While developing an API using SpringBoot, I had to make a QueryBuilder in order to build a query which can fetch results from Database using JDBC.

My initial structure of Query looked Like

public static class Query {
    private String table;
    private QueryType queryType;
    private List<String> column;
    private List<Fields> where;
    private List<String> groupBy;
    private String orderBy;
    private Map<String,Object> extraFields;
}

To set the values in given fields I used public functions like :

public Query addTable(final String tableName){
        this.table = tableName;
        return this;
    }

public Query addExtraField( String key, Object value){
        if(null==this.extraFields)
            extraFields = new HashMap<>();
        this.extraFields.put(key,value);
        return this;
    }

And to finally build the query a function called toQuery() was used which appended different clauses of a query into one string.

toQuery() Function looked like folowing:

 private static String toQuery(Query query){
    StringBuilder sb = new StringBuilder();
    sb.append(query.queryType.name());
    return sb.toString();
 }

And a query was then built by using :

QueryBuilder.Query().addTable(sometable).addQueryType(sometype).addExtraFields(somefieldsmap).toQuery();

However, some queries required ExtraFields while some did not. So, in toQuery() function I used following code :

if(query.extraFields()==null || query.extraFields.size()<2){
 // do Something
}

Now, my question is that why didn't it throw an error at the compile time saying that I could not use .size() condition because it was possible that the extraFields Map was not intialized depending upon the fact that addExtraFields() was used or not. It kept throwing NullPointerException on the runtime when the condition occured but did not throw an error on Compile time like it does in following simple example :

 import java.util.*;
 import java.lang.*;
 import java.io.*;
 class Ideone{
     public static void main (String[] args) {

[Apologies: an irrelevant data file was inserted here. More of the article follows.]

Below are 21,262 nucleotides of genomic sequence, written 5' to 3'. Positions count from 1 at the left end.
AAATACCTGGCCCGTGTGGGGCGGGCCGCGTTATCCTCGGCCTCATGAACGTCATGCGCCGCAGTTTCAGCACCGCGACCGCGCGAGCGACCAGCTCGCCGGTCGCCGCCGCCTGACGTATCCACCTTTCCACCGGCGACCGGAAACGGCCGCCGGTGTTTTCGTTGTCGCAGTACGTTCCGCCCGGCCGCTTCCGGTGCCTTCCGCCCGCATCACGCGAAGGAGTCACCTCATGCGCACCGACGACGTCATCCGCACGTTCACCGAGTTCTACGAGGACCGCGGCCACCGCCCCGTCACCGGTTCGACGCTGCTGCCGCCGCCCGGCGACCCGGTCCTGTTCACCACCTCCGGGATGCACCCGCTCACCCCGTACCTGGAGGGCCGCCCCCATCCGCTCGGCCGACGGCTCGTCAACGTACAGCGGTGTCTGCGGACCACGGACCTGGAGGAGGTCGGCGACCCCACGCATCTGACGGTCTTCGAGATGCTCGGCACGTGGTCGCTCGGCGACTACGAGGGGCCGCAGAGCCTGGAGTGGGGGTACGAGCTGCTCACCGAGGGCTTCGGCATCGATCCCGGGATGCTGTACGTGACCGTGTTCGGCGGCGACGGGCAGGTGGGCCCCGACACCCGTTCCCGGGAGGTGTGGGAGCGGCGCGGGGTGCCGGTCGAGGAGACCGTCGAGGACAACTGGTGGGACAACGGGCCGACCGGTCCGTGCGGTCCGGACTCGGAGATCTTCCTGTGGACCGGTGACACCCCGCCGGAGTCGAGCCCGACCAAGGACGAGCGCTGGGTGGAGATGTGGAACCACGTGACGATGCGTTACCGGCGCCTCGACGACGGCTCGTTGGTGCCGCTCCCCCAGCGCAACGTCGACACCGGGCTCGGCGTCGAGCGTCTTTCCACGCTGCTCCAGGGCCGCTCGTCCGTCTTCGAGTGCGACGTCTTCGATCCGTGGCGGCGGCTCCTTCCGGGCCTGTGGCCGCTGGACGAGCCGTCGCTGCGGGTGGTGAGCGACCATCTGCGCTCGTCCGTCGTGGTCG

HashMap<String, String> map;
       boolean temp = false;
       if(temp){map = new HashMap<>();}
       System.out.println(map.size());
    }
 }
  • 1
    Because "not initialized" is something very different than "null value". The field has the value null by default. – luk2302 Sep 14 at 10:24
  • Try to remove the parentheses here if(query.extraFields()==null. It should be if(query.extraFields==null – RubenDG Sep 14 at 10:26

The fields of a class do not need to be explicitly initialized before use. They are implicitly initialized to the default value for the field's type:

  • false for the type boolean
  • zero for a primitive numeric type
  • null for a reference type.

That is why query.extraFields is null in some circumstances.

The rules are different for local variables, which is why your last example is a compilation error. (According to the JLS definite assignment rules, there is a path to the println call in which map may not have been assigned a value. Since map is a local variable, this is a compilation error.)

To answer your question as to why the last code block throws compilation error, we need to refer to the Java Language Specification:

For every access of a local variable or blank final field x, x must be definitely assigned before the access, or a compile-time error occurs.

Because the variable map is declared without initialization. The initialization happens inside an if-block, so the compiler cannot definitely know if it was initialized or not, hence the compilation error. If you were to change boolean temp to final and assign it true value, the compiler error will disappear because now the variable temp is final, so the compiler can determine that the if block must have been executed and the map variable initialized definitely.

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